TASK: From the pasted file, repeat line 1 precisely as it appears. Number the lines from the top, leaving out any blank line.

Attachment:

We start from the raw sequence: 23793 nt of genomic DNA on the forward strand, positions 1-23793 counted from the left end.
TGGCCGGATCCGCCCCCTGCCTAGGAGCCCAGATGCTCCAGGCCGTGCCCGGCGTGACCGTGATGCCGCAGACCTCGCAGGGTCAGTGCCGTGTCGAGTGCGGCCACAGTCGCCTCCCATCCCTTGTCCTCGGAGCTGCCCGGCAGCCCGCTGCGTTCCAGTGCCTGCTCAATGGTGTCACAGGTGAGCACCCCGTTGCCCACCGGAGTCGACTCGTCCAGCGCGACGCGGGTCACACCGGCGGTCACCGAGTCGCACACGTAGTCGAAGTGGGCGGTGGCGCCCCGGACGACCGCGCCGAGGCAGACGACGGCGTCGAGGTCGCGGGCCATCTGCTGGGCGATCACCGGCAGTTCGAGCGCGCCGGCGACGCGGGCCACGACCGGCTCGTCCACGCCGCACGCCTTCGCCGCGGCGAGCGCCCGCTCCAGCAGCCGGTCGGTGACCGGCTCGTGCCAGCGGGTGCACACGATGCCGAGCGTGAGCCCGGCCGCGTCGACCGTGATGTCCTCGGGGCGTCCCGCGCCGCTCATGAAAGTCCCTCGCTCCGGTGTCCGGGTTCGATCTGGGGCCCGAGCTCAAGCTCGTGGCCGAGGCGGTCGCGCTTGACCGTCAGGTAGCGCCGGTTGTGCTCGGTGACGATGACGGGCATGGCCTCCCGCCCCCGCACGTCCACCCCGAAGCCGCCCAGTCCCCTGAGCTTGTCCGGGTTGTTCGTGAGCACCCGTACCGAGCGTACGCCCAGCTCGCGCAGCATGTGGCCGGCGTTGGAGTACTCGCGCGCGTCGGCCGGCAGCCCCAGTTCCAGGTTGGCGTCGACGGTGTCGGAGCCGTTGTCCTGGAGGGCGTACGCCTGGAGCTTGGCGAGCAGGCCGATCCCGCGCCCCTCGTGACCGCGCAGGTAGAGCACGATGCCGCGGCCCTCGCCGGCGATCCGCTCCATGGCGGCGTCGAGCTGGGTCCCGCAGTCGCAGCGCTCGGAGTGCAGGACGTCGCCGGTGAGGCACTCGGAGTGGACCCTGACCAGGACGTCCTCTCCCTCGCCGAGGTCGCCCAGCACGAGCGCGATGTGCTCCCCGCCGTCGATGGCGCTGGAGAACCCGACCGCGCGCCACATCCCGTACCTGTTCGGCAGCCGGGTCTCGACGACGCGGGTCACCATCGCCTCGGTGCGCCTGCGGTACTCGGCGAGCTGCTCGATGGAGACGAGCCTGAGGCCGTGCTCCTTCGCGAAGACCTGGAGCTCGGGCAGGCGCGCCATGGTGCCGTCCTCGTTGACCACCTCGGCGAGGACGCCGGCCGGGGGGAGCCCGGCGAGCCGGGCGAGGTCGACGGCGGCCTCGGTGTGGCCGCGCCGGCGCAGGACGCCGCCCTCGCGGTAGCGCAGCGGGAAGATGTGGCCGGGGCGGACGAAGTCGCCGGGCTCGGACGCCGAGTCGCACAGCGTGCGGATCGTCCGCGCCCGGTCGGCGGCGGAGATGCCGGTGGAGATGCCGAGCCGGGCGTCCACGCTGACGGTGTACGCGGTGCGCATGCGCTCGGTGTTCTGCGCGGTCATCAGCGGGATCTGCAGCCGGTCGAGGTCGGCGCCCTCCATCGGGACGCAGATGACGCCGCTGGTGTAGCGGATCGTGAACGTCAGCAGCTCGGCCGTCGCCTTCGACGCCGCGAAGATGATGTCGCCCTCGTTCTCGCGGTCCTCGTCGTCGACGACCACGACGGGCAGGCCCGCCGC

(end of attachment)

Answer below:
We start from the raw sequence: 23793 nt of genomic DNA on the forward strand, positions 1-23793 counted from the left end.